By Derrick Belgarde, Gabe Galanda & Winona Stevens / For The Herald
The Washingtonstate Legislature has an opportunity to move beyond performative Tribal land acknowledgments and renew hundreds of Indigenous lives. House Bill 1324 would end automatic sentence enhancements for adults who fell down as adolescents. But for that reform to matter — for Indigenous life to matter — it must be both forward and backward looking.
Citing the intergenerational historic trauma suffered by all Indigenous persons in our state, eight Tribal governments and Indigenous social justice organizations have urged the Legislature to pass HB 1324.
We know that youth are different from adults; it’s why we have two separate state systems of “justice” in the first place. Because a child’s brain is not fully developed, and won’t be until they are at least 25 years old, they are more likely to be impulsive, susceptible to peer pressure, and less able to weigh the causes and effects of their actions.
Those realities are compounded for Indigenous youth due to the intergenerational trauma inflicted upon Tribal communities as a result of our country’s original sin: colonization.
The rate of Indigenous fetal alcohol syndrome is more than eight times the national average. Psychological factors, such as the fear experienced by pregnant Indigenous mothers who are battered, create physiological changes that negatively impact brain development.
From the moment they are born, many Indigenous children suffer neurological harm. By the time of adolescence, many Indigenous youth suffer an inability to decipher right from wrong or the repercussions of poor decisions. And when they falter as adolescents, the Washington state criminal “justice” system catapults them into our state’s prison pipeline rather than helping them rehabilitate.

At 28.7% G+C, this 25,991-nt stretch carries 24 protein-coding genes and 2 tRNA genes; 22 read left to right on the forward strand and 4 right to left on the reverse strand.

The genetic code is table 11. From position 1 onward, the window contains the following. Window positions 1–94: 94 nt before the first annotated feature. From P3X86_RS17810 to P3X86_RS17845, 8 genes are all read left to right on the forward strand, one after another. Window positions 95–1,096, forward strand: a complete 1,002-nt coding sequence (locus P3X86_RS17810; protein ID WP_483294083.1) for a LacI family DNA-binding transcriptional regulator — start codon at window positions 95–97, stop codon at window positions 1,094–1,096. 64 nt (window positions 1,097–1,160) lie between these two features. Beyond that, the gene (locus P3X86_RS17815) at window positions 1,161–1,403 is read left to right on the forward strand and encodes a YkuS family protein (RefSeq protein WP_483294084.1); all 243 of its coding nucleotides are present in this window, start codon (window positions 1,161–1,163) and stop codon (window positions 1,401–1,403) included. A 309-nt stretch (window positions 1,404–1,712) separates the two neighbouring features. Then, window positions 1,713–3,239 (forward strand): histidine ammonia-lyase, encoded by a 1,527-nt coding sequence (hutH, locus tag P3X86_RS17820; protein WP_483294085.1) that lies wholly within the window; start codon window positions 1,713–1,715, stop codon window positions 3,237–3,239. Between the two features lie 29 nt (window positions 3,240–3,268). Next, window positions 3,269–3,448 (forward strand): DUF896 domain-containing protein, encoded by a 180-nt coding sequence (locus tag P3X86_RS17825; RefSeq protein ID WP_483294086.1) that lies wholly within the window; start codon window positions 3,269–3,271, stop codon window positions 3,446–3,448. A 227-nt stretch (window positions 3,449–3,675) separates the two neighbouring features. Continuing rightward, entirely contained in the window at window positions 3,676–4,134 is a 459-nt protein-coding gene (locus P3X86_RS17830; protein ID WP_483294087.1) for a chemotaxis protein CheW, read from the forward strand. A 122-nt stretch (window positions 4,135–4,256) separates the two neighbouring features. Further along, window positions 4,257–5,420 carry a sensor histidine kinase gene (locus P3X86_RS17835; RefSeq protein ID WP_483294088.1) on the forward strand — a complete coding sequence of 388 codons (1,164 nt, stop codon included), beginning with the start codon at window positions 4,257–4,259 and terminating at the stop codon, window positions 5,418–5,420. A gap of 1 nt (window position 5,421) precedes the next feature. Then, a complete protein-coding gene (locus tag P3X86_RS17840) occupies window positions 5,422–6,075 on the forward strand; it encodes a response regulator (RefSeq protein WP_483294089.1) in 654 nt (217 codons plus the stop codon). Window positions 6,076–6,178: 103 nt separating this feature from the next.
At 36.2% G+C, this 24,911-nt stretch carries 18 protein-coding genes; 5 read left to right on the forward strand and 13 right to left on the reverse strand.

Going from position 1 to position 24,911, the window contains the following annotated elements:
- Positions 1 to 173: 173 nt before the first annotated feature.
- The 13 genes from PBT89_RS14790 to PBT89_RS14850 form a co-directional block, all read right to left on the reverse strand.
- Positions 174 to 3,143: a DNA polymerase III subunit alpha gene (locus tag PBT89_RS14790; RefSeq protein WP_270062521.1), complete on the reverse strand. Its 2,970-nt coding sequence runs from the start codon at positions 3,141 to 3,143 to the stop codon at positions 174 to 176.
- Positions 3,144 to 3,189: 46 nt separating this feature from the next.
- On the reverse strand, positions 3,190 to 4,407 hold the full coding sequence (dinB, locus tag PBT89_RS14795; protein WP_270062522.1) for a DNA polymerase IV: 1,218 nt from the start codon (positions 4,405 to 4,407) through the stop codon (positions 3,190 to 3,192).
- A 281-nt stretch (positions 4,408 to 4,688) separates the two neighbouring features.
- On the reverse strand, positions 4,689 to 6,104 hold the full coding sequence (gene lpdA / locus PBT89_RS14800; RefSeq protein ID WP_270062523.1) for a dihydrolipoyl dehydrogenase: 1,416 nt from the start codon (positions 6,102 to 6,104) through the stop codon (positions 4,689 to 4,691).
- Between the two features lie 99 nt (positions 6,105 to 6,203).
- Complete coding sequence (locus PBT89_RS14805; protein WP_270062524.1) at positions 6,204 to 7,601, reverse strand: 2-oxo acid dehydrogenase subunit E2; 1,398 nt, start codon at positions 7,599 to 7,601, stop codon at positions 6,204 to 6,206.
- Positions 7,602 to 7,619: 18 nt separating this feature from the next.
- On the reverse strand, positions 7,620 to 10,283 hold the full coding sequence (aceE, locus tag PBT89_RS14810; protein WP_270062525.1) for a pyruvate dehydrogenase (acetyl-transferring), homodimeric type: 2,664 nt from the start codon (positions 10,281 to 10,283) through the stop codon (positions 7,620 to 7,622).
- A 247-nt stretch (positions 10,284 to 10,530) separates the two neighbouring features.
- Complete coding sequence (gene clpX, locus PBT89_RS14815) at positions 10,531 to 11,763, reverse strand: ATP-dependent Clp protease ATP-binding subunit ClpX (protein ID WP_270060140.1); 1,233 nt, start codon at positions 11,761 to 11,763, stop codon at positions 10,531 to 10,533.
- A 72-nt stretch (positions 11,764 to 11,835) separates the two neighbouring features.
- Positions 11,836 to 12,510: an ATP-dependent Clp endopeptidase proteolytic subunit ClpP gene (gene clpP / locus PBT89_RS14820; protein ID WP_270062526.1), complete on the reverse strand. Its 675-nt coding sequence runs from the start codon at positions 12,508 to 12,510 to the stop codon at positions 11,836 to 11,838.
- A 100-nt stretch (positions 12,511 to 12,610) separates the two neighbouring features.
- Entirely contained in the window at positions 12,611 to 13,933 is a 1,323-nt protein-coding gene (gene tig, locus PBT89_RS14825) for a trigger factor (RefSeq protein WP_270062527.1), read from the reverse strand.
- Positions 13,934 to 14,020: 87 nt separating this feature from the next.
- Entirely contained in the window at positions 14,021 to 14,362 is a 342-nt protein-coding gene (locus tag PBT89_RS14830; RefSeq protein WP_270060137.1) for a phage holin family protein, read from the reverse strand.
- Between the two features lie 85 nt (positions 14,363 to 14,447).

Indigenous adolescents are 30 percent more likely to be referred into our state’s juvenile justice system than white adolescents. In turn, Indigenous persons disproportionately suffer life or long sentences in Washington. The number of Indigenous persons serving long sentences is two and a half times the percentage of Washington’s Indigenous population.
Those life and long sentences correlate to the fact that of nearly 1,000 Indigenous persons in Washington state prisons today, 41 percemt of them suffer a juvenile felony adjudication on their offender score. That is the highest rate of disproportionate sentencing enhancement suffered by any racial group in our state carceral system.
The sordid history of Tribal displacement and Indigenous family separation at the hands of the U.S. government has created a cycle of intergenerational trauma that manifests in substance use and domestic violence within Tribal communities. It all now compounds through mass incarceration.
As historic trauma and carceral institutionalization synergize, our peoples endure spiritual devastation and grow weaker. Those dynamics lead to institutional mindsets and cumulative group trauma and, in turn, further disproportionate criminal prosecution and incarceration. Rinse, repeat.
Still, our Tribal communities and Indigenous families are trying their hardest to break the cycle. But our people, especially our youth, need a break. We need time and space. We need hope and healing. We need our relatives, especially those who made mistakes when they were young, to come home. Our organizations stand ready to help our relatives successfully reenter society and avoid recidivism.
Last month, the State House of Representatives passed HB 1324 to apply retroactively to people currently serving unjust life or long sentences. But when the bill reached the Senate last week, the bill was amended so it would only apply to future cases. That was a missed opportunity for justice for our peoples, and healing for our relatives.
If Washington sincerely cherishes Indigenous people and culture as part of our state’s fabric, or seeks to atone for the historic harms that have befallen our state’s original peoples, HB 1324 presents a real opportunity. Our elected representatives in the Senate should pass an amendment to restore retroactivity to the bill and support a fresh start for Indigenous youth and families.
Derrick Belgarde is the executive director of Chief Seattle Club in Seattle. Gabe Galanda is the chairman of Huy’s Board of Advisers in Seattle. Winona Stevens is the executive director of Native American Reentry Services in Tacoma and serves on the Washington Statewide Reentry Council.